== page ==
Keep their cards face up at all times. They share information openly and transparently.
Remain open to new ideas, willing to explore them if they seem reasonable.
Lead through control.
Fear failure of any kind, no matter how small or insignificant.
Dictate a solution without exploring different options or opportunities.
Need to be involved in every meeting and CCed on every email.
Keep their cards very close to their chest as if they are in competition with everyone they work with.
Default to doing the things the way they've always done them before.
Leading With Trust
Reciprocation is to building trust. There is a theory in social psychology called the Law of Reciprocity. The law states that when someone does something nice to us we are likely to respond in the same way.
It is impossible to build confidence unless one party extends it to the other. Before you can gain someone’s confidence, you must first offer it.
The Science of Work shares that new managers can develop trust with their team by doing the following:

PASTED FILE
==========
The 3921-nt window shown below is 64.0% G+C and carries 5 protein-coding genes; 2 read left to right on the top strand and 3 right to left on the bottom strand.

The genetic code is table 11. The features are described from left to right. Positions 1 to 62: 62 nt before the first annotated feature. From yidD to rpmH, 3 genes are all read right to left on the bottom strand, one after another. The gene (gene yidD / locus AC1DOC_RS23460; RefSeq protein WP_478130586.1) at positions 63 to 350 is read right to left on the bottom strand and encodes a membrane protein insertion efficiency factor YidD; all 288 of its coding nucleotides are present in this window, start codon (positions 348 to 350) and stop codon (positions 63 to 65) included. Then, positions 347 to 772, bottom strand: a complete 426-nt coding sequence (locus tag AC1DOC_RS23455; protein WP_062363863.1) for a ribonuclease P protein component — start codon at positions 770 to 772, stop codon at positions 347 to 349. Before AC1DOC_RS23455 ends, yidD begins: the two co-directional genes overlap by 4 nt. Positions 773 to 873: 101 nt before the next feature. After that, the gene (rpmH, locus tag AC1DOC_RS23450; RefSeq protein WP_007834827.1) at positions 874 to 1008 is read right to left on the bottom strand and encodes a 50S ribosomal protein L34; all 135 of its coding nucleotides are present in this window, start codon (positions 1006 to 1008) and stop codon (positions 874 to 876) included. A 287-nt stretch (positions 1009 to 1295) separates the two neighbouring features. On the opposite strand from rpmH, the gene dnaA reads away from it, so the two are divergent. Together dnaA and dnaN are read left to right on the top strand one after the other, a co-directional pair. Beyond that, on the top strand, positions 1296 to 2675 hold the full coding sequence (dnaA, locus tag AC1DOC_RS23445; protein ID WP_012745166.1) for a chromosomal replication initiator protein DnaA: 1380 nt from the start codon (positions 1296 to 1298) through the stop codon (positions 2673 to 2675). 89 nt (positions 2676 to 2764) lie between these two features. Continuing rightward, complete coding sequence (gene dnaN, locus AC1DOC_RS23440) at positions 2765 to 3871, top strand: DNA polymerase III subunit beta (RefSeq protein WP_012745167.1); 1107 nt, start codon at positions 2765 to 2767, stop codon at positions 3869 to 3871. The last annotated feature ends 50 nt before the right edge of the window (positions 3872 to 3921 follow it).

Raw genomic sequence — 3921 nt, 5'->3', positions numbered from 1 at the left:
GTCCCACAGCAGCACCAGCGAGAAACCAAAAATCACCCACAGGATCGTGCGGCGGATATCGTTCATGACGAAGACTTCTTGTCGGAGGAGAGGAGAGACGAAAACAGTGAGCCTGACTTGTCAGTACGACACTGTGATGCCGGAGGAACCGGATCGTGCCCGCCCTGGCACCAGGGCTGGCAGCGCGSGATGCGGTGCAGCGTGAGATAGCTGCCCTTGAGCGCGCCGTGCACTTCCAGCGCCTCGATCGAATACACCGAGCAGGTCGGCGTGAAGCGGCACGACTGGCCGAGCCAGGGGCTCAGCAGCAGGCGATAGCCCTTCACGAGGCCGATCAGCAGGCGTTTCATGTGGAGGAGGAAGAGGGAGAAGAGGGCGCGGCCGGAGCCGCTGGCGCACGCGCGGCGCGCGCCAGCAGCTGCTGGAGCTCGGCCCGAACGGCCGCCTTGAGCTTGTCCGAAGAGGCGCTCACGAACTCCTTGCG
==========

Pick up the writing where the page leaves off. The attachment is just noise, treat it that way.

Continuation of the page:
- Treating people fairly and explaining the background behind changes.
- Involving your team in decision-making, including soliciting votes and feedback through short surveys
- Using fair processes and making the steps clear, so your people see you as more legitimate and trustworthy
As a mentor, discuss with your mentee different opportunities the new manager has to build trust with their subordinates. How can a new manager leverage the law of reciprocity to their team’s advantage?
Focus On Behaviour Not Emotions
Forbes shares an effective framework for addressing behavior over emotions in a contentious situation. Their model is as follows:
Behavior + Impact + Expectation.
You describe the problematic behaviour, explain why it's a problem, and establish a baseline for future behaviour.
The benefits of acknowledging emotions
That being said. it‘s essential as a manager to acknowledge the negative emotions that will inevitably come up when managing a team.
MIT Sloan Management Review conducted a study on how to effectively manage emotions as a manager.
They found that,
“The benefits of addressing negative emotions can be significant. Promptly stepping up can stem interpersonal turbulence and keep satisfaction, engagement, and productivity intact.
"Moreover, those who take the initiative to step up often experience personal gratification from helping others in meaningful ways.”